shutterstock_231170743The holiday season is upon us. It’s the time for good cheer, decking the halls with boughs of holly, snagging the perfect gifts, and racking up enough billable hours to make that sweet year-end bonus—or at least not to get fired.

Why not add a dash of legal trivia to your holiday celebrations?

Featured image: “Happy business group people in santa hat at Xmas party.” from Shutterstock.

Drunk Santa

12. The Impish Santas

Known as Santarchy, Santa Rampages, SantaCons, the Red Menace, or Santapalooza, strings of Santas flood the streets taking their jolly good time to the next level, often creating mayhem. In the midst of the legal dry season suffered by many law firms over the holidays, Santarchy shenanigans present a hodgepodge of legal problems.

In 2009, a Chicago woman sued one Santa for negligence and battery, alleging that an apparently intoxicated Father Christmas had stumbled into her, knocked her down and fell on top of her, driving her face-first into the pavement.

One incident of Santarchy took place in New Zealand, where as many as 40 Santas ran wild through downtown Aucklan. According to police, the Santarchy began early that afternoon when the Santas threw beer bottles and urinated on cars from an overpass before running through a city park, throwing more bottles, turning over trash cans, and tagging buildings with graffiti.

In 1995, around 50 drunken Santas took on San Francisco purloining holiday decorations, mooning tourists from cable cars, invading parades, and hanging one unfortunate Santas from a stoplight post.

Police in Ohio even had to call for backup when a gang of Santas invaded the Dayton Mall “and apparently scared a lot of people there,” according to a spokesman. Police and mall security in Ohio arrested two unfortunate female Santas and then cleared out the rest of a “large number of people dressed as Santa” who were having a too much of a jolly good time. Despite protestations that Santas who consumed more than milk and cookies before the visit “paced themselves,” some less fortunate Santas were charged with criminal trespassing, resisting arrest, and disorderly conduct with public intoxication.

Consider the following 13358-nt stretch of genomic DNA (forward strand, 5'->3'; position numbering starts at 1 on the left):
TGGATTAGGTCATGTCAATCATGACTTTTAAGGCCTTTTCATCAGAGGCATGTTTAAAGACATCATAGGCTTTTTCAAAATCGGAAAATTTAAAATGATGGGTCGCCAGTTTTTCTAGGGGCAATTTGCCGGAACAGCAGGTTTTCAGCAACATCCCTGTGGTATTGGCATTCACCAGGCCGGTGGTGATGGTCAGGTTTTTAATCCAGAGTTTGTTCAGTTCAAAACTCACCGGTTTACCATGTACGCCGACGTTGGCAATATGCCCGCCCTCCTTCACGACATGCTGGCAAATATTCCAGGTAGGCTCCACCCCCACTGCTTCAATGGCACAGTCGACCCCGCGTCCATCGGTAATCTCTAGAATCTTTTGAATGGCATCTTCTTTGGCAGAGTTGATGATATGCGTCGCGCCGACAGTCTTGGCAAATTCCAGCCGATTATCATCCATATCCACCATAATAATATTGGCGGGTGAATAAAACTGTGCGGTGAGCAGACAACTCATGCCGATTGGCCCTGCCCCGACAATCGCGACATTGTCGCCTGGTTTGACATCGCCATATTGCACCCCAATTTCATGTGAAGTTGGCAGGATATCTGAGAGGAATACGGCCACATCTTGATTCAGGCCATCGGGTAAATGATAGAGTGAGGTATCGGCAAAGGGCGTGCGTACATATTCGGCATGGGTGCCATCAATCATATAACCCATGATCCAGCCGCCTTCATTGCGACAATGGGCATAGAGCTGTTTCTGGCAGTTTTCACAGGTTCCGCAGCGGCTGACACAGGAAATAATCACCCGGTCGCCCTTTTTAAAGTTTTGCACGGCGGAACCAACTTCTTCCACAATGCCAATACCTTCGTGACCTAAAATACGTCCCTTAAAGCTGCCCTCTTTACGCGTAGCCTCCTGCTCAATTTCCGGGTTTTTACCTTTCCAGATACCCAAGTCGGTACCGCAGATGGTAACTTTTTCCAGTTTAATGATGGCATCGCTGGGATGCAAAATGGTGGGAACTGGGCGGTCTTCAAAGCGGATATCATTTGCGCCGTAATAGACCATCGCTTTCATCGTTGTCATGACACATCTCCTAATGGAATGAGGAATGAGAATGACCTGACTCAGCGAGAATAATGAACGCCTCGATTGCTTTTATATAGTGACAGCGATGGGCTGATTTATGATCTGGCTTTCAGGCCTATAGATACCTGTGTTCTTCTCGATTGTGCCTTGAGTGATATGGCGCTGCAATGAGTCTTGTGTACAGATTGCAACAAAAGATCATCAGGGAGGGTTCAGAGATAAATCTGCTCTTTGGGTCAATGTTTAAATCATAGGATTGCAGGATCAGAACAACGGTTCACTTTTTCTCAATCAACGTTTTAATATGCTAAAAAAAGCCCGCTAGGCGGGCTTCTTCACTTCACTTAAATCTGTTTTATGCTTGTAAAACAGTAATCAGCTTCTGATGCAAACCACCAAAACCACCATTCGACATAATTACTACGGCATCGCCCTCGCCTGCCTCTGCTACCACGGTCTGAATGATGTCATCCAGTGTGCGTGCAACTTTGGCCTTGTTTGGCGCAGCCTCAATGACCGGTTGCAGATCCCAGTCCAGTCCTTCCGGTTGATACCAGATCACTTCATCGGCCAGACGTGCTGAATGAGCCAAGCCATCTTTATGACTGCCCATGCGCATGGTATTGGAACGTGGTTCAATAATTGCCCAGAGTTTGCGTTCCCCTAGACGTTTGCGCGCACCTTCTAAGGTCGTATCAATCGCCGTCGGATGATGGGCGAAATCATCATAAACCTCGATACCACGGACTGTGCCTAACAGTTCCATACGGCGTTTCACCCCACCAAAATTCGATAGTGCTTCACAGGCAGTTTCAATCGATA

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11. Fa-La-La Lawsuits

Despite their cheery and light-hearted nature, holiday songs are a serious—and sometimes cutthroat—franchise that often results in the involvement of the legal industry.

Seventy years after originally dropping the tune, two famous songwriters who penned the famous Christmas classic Let it Snow! Let It Snow! Let It Snow! are still at each other’s throats from beyond the grave. Their estates are squabbling over the untold millions the song has accrued in royalties over the years, and neither party is getting paid until they can learn to work together and get along.

I’m sure there’s a Christmas lesson of love and kindness in here somewhere; however, I wouldn’t hold my breath for either party to find it.

The classic holiday tune I’ll Be Home for Christmas was also spawned from copyright controversy. After the song was written by 16-year-old Buck Ram as a poem for his mother, he set it to a tune for Mills Music, but the production company decided to hold it back a year because they were issuing White Christmas. This plan was thwarted when Ram discussed the song with two acquaintances in a bar one night, leaving a copy with them. Mills Music sued when the two acquaintances, lyricist Kim Gannon and composer Walter Kent, published a version of the song. While Buck Ram went on to be one of Broadcast Music, Inc.’s top five songwriters in its first 50 years, Kent and Gannon never had another hit song.